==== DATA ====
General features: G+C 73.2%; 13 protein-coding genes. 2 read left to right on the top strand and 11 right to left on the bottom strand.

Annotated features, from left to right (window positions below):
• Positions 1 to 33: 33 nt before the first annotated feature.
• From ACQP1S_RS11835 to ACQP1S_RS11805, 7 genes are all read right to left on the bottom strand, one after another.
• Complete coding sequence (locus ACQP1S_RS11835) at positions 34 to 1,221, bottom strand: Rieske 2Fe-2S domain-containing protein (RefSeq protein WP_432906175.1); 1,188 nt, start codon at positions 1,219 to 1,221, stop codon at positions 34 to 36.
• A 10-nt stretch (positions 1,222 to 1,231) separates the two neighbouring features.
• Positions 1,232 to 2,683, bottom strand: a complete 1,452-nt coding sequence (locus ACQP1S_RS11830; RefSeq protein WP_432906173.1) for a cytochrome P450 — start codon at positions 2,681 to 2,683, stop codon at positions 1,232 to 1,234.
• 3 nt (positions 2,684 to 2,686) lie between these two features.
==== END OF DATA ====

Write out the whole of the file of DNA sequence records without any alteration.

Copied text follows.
General features: G+C 73.2%; 13 protein-coding genes. 2 read left to right on the top strand and 11 right to left on the bottom strand.

Annotated features, from left to right (window positions below):
• Positions 1 to 33: 33 nt before the first annotated feature.
• From ACQP1S_RS11835 to ACQP1S_RS11805, 7 genes are all read right to left on the bottom strand, one after another.
• Complete coding sequence (locus ACQP1S_RS11835) at positions 34 to 1,221, bottom strand: Rieske 2Fe-2S domain-containing protein (RefSeq protein WP_432906175.1); 1,188 nt, start codon at positions 1,219 to 1,221, stop codon at positions 34 to 36.
• A 10-nt stretch (positions 1,222 to 1,231) separates the two neighbouring features.
• Positions 1,232 to 2,683, bottom strand: a complete 1,452-nt coding sequence (locus ACQP1S_RS11830; RefSeq protein WP_432906173.1) for a cytochrome P450 — start codon at positions 2,681 to 2,683, stop codon at positions 1,232 to 1,234.
• 3 nt (positions 2,684 to 2,686) lie between these two features.